The issue of safety is highlighted by results of UK government-funded research, recently released, showing that GM DNA in food can survive in the gut of human subjects and transfer to gut bacteria[ ].
The most immediate hazard from such horizontal transfer of GM DNA is the transfer of antibiotic resistance marker genes to pathogenic bacteria, making infections untreatable. Assumptions on alleged GM food safety are based on a limited range of experiments.
Because genetically engineered food remains unlabelled, consumers cannot discriminate between GE and non-GE food, and should serious health problems arise, it will be extremely difficult to trace them to their source. Lack of labeling also helps to shield the corporations that could be potentially responsible from liability.[ ]
The adoption of genetically engineered crops is likely to reduce genetic diversity, resulting in fewer and fewer types of food crops; the narrowing of the genetic base of food adds to the likelihood of pest and disease epidemics. Many of these problems stem from the fact that genetically-engineered crops will be grown in industrial monocultures. Other forms of agriculture offer far safer, proven and ecologically-benign means of protecting crops against pest damage.
Monsanto has produced two main lines of genetically engineered products: the roundup ready crops and the Bt crops. Both of these have generated a great deal of controversy in every country that they have been sold. Both are being tested for the Philippines. There is also the issue of corporate control, patents on life and social issues associated with all genetically engineered products.
Roundup Ready crops are crops that have been genetically engineered to resist greater applications of Roundup pesticide. This is the major kind of genetically engineered crops sold or developed so far including Roundup ready corn, cotton, canola and wheat. 71% of all genetically engineered crops planted in 1998 were designed to be resistant to herbicides such as glyphosate. Roundup is a poison that kills most plants and is toxic to animals (especially to fish) and to humans. By engineering the crops to be MORE resistant to pesticides, farmers can use greater amounts before killing the plants. This, of course, will mean greater pesticide use and higher incidences of pesticide poisoning wherever Roundup ready plants are used. The United States Department of Agriculture statistics from 1997 show that expanded plantings of Roundup Ready soybeans have resulted in a 72% increase in the use of glyphosate. This will also increase the amount of pesticide residue left in food. Monsanto has already received permits for a tripling of herbicide residues on genetically engineered soybeans in Europe and the United States [ ].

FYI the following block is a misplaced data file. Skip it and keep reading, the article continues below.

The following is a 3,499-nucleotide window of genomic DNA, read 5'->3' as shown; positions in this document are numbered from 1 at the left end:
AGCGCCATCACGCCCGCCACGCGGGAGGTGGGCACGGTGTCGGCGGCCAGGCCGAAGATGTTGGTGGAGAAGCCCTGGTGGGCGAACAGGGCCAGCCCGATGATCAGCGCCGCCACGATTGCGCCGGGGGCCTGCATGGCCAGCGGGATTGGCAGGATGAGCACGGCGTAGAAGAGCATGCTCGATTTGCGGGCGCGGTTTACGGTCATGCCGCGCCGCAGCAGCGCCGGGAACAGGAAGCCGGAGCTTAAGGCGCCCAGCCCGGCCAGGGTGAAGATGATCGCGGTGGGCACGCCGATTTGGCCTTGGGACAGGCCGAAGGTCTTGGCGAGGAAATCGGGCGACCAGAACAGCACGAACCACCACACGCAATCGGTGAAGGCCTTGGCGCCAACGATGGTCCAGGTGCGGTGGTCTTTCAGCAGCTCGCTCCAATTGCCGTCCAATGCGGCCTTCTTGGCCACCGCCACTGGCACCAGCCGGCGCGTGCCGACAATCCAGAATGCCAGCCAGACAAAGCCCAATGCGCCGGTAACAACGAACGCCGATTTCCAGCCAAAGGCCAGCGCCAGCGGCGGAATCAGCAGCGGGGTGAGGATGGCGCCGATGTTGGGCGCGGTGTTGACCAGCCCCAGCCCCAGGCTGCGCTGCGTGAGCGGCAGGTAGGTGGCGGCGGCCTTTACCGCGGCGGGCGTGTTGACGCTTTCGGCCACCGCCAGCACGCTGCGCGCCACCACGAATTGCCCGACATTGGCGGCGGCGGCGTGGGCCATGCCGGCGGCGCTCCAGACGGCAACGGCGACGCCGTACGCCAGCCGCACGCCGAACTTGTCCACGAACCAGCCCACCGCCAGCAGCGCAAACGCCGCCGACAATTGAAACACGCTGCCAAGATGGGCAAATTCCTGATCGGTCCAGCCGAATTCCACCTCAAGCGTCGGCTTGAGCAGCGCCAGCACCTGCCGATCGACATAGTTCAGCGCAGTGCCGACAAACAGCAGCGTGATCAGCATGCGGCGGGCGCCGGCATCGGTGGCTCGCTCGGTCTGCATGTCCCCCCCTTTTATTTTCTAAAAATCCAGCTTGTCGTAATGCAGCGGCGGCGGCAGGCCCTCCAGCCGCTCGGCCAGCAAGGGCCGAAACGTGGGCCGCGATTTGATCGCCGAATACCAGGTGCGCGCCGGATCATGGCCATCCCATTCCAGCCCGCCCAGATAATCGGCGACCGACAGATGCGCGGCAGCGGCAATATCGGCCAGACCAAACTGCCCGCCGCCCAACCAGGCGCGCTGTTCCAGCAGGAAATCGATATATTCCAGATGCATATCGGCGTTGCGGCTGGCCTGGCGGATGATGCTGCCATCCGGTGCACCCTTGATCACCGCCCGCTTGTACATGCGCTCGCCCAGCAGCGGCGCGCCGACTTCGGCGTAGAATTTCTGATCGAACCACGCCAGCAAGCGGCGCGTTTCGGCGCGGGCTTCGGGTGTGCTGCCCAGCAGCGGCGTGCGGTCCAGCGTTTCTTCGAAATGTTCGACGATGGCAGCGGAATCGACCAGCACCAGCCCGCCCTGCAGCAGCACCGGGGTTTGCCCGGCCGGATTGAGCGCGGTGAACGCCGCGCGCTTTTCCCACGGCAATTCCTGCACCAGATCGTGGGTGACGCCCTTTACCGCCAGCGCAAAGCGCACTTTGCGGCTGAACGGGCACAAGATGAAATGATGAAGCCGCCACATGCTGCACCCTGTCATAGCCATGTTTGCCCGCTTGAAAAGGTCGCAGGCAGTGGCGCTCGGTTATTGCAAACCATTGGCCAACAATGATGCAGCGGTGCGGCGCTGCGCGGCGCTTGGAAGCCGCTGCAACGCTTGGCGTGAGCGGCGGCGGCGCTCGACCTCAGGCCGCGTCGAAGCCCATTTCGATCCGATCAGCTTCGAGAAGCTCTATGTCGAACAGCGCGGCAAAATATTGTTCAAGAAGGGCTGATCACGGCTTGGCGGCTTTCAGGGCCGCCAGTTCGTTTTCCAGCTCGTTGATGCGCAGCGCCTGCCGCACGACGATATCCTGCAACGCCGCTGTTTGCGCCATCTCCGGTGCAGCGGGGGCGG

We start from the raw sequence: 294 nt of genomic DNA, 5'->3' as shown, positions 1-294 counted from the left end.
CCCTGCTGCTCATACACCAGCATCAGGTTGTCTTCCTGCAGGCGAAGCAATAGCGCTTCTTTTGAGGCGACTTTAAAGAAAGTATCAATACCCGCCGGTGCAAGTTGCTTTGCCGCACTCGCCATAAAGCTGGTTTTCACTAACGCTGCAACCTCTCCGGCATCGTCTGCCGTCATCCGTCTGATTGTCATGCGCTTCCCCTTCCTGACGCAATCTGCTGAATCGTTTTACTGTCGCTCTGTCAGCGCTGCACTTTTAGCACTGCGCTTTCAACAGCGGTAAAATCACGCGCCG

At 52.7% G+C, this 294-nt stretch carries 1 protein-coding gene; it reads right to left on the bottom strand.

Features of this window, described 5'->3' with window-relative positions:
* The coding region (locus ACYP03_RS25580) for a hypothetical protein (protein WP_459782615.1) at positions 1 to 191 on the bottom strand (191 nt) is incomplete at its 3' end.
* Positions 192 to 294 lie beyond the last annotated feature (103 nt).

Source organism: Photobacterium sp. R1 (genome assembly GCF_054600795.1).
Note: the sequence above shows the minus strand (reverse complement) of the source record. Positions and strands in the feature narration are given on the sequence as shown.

Another major issue with any genetically engineered crops is the issue of cross pollination. This means that, in the normal process of reproduction of plants, the genes of different plants are shared in the offspring. Unfortunately, where plants are genetically engineered this means the offspring of other plants will be polluted with the genes of the genetically engineered plants. In the case of Roundup ready crops, this could cause superweeds that get the Roundup resistant gene from the crop and then are themselves resistant to pesticides.
Superweeds, in the form of Roundup-tolerant marestails, are now plaguing GM soya and cotton fields in the U.S. U.S. scientists in three states have shown that sunflowers modified with an artificial gene designed to help ward off pests can spread that ability to wild sunflowers. Both established commercial seed stocks and indigenous varieties are now contaminated by GM, with serious consequences for agricultural biodiversity [ ].
It is also difficult to keep organic and non-GE crops free from contamination from nearby genetically engineered crops especially if they are open pollinated. In the Philippines, this means that native and traditional corn varieties planted near Bt-corn can easily be effected. Canadian organic farmers are suing Monsanto for polluting organic canola production in Canada. The farmers, Larry Hoffman and Dale Beaudoin, contend that the GE canola contaminates their organic canola through natural cross-pollination from neighboring fields. As a result, they cannot sell it as organic canola. In fact, so much GE canola is grown in the province that it has put the organic growers out of production, they say. The suit says that Monsanto and Aventis violated environmental laws by not conducting environmental impact assessments before releasing the seeds [ ].
The genetically-engineered crops now being cultivated do not have significantly increased yields compared to conventional crops. In some cases, yields are lower than those for conventional varieties of the same crop. In the first large-scale field trials in Puerto Rico in 1992 of Roundup Ready plants, Monsanto scientists found statistically significant reduced yields, averaging some 11.5 per cent, in three of seven trials.
There have been failures throughout the world - wherever genetically engineered crops have been tried. The criticism of GE products is so strong and the number of markets open to GE products so few that Monsanto is having real problems going forward with its latest Roundup Ready crop - Roundup ready wheat. The first genetically engineered crops were approved in the U.S. without much fuss as the public did not have a chance to learn about the problems with genetically engineered foods. This is now changing.
In early 2003, the U.S. Department of Agriculture (USDA) said it may impose strict requirements on Monsanto to make sure it does not sell genetically engineered wheat if foreign markets do not accept it. Consumers throughout the world are so negative that both domestic and foreign buyers are likely to shun all U.S. wheat if it is sold [ ].